A smug look briefly crossed Tom’s face and he winked at The Kid. “No worries. It’s none of my business anyhow.”
“Now you’re talkin’,” said the Kid with a chuckle.
Jorge looked blearily down at his cards and scowled, then tossed them on the table. “I’m done, boys. Gotta try and see the missus one last time before I head back to town. Got a shift tomorrow.”
He picked up his bottle, which now had about a third left in it, and planted it against his lips. He tilted his head way back. The Kid, a mischievous look on his face, reached out and made a squeezing motion with his hand.
The remaining wine in the bottle sprayed out into Jorge’s mouth and down the front of his shirt. The man coughed and sputtered, looking at the bottle like it was possessed. The other three men stared at him for a moment, then laughed.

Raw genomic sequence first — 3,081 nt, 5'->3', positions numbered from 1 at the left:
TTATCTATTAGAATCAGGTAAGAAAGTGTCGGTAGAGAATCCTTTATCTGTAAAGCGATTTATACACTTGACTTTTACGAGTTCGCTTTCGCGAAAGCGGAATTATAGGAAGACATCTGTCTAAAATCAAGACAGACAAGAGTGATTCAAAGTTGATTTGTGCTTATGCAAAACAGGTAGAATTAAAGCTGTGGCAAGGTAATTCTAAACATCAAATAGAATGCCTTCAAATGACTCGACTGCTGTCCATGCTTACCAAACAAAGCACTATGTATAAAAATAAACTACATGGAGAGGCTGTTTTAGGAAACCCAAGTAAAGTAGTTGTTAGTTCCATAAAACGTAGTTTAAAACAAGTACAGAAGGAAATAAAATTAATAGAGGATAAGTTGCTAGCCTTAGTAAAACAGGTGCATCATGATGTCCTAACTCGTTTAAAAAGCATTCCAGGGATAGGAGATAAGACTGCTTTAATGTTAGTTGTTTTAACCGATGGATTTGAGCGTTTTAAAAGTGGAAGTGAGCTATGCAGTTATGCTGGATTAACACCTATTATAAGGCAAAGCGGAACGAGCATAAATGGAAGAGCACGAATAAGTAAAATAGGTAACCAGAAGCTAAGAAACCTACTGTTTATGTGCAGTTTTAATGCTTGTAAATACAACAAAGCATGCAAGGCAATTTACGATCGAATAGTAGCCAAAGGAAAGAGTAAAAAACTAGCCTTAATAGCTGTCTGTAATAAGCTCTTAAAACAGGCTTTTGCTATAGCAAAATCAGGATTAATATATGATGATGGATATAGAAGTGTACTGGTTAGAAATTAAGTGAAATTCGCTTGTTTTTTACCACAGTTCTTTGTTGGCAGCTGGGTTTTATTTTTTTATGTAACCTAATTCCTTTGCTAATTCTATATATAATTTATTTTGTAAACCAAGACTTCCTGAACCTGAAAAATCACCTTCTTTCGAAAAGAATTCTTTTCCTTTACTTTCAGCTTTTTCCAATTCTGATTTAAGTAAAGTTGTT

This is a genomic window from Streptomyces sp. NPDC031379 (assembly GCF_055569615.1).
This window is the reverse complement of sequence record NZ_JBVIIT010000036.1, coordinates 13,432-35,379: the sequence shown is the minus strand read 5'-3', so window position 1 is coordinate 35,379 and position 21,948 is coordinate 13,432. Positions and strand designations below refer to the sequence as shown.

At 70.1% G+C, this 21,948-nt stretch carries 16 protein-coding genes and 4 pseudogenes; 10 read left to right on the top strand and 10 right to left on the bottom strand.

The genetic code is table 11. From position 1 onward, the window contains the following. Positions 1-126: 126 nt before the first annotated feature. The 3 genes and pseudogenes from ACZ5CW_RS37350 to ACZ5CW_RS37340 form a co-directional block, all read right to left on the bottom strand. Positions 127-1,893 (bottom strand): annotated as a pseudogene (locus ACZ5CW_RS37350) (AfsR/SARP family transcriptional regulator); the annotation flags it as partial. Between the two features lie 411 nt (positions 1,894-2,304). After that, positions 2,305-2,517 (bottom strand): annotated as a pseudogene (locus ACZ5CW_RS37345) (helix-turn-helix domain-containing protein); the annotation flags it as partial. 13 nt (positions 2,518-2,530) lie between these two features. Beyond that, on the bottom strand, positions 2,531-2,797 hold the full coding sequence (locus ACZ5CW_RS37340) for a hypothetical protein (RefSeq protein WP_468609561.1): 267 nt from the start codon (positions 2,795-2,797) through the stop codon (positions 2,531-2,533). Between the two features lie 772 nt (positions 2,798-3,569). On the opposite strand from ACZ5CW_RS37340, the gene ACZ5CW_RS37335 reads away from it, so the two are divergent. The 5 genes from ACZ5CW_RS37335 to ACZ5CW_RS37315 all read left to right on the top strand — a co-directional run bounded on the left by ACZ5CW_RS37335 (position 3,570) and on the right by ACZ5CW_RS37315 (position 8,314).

Jorge looked back at them as if trying to decide whether or not to get angry. Finally, he chuckled and stood from his chair. He shook his head as he wiped off what liquid he could. “Well that caps it. I’m off.”
The bank guard grabbed what remaining money he had off of the table and walked out toward the front door, muttering to himself.
“The rest of you still in?” Tom asked.
“Yeah,” Albert said, scratching his head.
“Me too,” said Denny. He chewed his lip while looking at his cards. “I don’t get what he was saying. If Puerta Muerte’s full of outlaws, why would they be so scared of a lawman? You’d think they’d just shoot him.”
“Some have tried,” Tom said and tossed in another quarter. “I’ll raise you two bits.”
Denny tossed in a quarter of his own. “And?”